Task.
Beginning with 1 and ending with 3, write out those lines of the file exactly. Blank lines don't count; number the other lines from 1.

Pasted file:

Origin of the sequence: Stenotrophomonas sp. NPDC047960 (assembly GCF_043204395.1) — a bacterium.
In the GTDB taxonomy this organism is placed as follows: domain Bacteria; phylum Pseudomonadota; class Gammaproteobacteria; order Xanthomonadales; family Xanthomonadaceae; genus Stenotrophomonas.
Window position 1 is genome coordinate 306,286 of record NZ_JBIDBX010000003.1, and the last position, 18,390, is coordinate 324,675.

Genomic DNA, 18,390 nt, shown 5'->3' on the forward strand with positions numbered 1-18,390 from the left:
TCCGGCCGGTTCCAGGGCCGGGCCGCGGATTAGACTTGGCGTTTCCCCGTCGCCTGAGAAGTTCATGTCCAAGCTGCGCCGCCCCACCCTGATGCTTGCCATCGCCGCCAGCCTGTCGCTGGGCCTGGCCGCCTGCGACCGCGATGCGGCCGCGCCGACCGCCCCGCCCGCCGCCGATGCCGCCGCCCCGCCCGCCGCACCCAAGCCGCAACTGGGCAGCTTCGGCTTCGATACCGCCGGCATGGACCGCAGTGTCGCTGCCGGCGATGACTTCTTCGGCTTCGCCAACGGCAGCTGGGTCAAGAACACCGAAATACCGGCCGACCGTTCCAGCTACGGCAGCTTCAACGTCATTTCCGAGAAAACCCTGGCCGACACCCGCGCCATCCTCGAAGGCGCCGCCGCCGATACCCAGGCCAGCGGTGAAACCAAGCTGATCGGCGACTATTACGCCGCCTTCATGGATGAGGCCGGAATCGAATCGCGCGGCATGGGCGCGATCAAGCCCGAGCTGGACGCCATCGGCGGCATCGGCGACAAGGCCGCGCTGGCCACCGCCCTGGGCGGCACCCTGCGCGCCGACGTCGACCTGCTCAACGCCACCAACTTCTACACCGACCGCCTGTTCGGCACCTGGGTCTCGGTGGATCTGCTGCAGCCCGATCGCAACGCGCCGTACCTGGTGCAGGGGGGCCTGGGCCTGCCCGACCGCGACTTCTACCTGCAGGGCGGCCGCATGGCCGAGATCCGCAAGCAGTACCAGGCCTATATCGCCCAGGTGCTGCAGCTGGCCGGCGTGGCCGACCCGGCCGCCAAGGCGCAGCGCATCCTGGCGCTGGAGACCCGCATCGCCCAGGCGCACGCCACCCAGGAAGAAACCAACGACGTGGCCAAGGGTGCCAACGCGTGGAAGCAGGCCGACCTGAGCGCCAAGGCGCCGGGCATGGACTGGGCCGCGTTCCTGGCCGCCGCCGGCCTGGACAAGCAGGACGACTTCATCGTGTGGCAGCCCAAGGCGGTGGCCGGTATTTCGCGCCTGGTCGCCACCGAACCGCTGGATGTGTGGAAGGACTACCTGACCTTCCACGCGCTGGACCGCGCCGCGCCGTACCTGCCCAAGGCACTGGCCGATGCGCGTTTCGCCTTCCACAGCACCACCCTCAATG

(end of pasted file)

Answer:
Origin of the sequence: Stenotrophomonas sp. NPDC047960 (assembly GCF_043204395.1) — a bacterium.
In the GTDB taxonomy this organism is placed as follows: domain Bacteria; phylum Pseudomonadota; class Gammaproteobacteria; order Xanthomonadales; family Xanthomonadaceae; genus Stenotrophomonas.
Window position 1 is genome coordinate 306,286 of record NZ_JBIDBX010000003.1, and the last position, 18,390, is coordinate 324,675.